Wednesday, February 1, 2012

AMERICAN TRAIN LETTERS ~




Redwood log notch work Fort Ross, California







Out of the car
playing catch
find dry
roadside
snake skin
w/perfectly
formed head
while looking
for the ball



Chapter 36

Jack London.

Flora Wellman, a seamstress, came to resent her
bastard son born from the assistance of one
William H. Chaney, a do good for nothing
"astrologer" who wandered and through a
succession of wives included Flora Wellman from
those whom he abandoned. The baby would be
handed to Mrs. Alonzo Prentiss to wet-nurse for the
first year, and no one could have predicted this lost
boy, given up by everyone but Mrs. Prentiss, would
become a legend before he was thirty and found dead
on his fortieth year. Before all of that the boy was
thrown very young into farm work and later as a child
laborer in urban jobs which presented a sense and
footing to the surroundings of his birthplace in San
Francisco, where he cruised its bay as an oyster pirate
and would live to see in his thirtieth year the city burn
and spill to ruin in the 1906 earthquake. By then he
was Jack London, named when Flora married farmer
John London when "Johnny" London was a year old.

We can only imagine Mrs. Alonzo Prentiss disappeared
from the scene. Also, and a bit humorlessly, imagine this —
how today London would fit just right in the portrait of
some crook or social outcast — prosecutor clearing
his voice and exclaiming: "Your Honor, young London
was abandoned at birth, raised by a black woman —
his mother may have been a prostitute, we aren't sure —
but we know his father was a crook, and of course John London
was beaten and forced to work in various unsavory jobs as
a child" ..., etc. And the real Jack London would have
nothing to do with it. As a teenager he took off to become
a pirate, filling his own sails on the high seas while
struggling through sixteen hour days in canneries
and jute mills before he went to sea aboard his boat
the Razzle Dazzle, which he bought from borrowing
money from his former wet-nurse, now "Aunt"
Jennie Prentiss, the black woman London felt more
a son to than his own mother. Jennie Prentiss didn't
disappear from London's life; nothing disappeared, as
in all engaging lives everything connects. You might

have this overwhelming feeling and gut reaction
when traveling into Sonoma County, on the fringes
of the vineyards but far enough from the respectable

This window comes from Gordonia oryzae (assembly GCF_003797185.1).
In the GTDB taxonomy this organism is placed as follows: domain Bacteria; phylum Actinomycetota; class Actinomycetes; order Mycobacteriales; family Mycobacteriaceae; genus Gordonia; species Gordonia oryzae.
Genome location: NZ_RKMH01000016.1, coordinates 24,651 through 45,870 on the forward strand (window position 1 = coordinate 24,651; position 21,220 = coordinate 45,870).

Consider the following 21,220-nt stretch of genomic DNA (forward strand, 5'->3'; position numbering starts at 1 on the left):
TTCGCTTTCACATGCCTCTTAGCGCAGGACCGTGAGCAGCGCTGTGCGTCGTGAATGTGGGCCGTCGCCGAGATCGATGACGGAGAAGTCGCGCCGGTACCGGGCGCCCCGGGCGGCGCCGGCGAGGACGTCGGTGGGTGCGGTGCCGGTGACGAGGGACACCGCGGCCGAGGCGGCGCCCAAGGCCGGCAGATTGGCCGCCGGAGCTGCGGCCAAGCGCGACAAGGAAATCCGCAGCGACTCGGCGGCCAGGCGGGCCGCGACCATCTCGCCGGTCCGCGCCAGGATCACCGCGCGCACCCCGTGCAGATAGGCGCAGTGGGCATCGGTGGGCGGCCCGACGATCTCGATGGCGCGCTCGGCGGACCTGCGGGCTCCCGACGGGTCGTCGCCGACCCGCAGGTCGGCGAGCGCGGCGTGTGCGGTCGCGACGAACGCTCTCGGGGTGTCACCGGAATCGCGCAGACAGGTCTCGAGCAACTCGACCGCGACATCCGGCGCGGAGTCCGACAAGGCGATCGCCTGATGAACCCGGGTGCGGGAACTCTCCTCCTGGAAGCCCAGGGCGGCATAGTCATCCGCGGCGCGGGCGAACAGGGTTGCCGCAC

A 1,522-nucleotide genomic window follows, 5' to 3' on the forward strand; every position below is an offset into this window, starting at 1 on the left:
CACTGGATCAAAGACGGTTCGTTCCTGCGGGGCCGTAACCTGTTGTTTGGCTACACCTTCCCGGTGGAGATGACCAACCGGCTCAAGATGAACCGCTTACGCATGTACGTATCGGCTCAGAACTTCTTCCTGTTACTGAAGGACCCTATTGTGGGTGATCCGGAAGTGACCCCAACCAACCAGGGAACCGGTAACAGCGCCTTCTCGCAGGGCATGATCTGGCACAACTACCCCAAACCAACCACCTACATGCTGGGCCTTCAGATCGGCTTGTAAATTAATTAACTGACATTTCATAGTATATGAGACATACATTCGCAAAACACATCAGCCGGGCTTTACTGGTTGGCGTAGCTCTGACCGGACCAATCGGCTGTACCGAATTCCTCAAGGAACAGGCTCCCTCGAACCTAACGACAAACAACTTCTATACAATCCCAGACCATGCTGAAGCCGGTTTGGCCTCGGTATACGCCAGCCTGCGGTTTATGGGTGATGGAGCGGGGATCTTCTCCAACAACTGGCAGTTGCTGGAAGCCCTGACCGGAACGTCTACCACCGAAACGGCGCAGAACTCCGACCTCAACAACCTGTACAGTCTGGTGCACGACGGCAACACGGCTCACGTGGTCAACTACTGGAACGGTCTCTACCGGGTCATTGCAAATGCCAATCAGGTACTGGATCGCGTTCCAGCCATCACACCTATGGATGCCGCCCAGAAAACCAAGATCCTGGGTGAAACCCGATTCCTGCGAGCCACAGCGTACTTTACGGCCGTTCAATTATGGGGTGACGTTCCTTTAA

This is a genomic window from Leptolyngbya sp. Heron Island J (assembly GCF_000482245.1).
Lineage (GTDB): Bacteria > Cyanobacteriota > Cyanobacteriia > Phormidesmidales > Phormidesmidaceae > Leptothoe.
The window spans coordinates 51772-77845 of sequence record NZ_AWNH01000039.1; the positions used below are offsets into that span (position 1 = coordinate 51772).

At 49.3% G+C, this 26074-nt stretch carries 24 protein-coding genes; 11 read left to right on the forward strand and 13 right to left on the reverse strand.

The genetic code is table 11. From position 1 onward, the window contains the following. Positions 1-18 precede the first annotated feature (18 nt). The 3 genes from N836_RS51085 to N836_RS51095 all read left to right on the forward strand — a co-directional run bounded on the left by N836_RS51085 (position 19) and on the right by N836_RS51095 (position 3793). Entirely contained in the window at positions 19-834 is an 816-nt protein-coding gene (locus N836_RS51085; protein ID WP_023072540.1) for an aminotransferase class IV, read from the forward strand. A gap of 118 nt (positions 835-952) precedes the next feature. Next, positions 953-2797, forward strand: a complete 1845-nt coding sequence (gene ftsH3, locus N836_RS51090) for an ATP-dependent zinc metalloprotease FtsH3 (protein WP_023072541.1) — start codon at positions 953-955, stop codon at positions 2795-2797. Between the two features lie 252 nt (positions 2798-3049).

charter of Napa Valley, where folks in double earrings
and bickering moods won't blink an eye at wanting to
charge you $110 a night at the Best Western in
Yountville just up the highway north of the town of
Napa, and we can't even smell grapes from here! You
would do better to go to Jack London's burned down
dwelling at Wolf House and don't be surprised how
easy it isn't to find; the charm and retreat of the place
is just that. Scratching up correct road directions to
the town of Glen Ellen, where London lived his last
years, as did another marvel, M.F.K. Fisher, is tough
enough. The people in the area might be like those in
Bolinas on the coast and how a few of us are here in
Vermont — tearing down every road sign and direc-
tion because — quite politely and don't take it per-
sonally — we don't want to see you. Well we managed

the curl of directions deciphered from our maps and
books, including the straight forward AAA Guide. We
didn't bother a soul asking how to find London, even
though in the heart of one town, which we guessed to
be Glen Ellen, one can locate the Hungry Wolf Res-
taurant — which presents a London aura — but we
didn't stop since we are in a rush near evening thinking
some park gate will close and we won't be able to
get in; though certainly we would hike in if it came to
that, which it did. The best parts of California you
have to hike or slip up ground to get to, whether the
base of Yosemite Falls where we scurried one morning
away from the crowds mesmerized upon one bridge
(the damn bridge now reminds me of a bridge I
waited upon in Orlando's Disney World trying to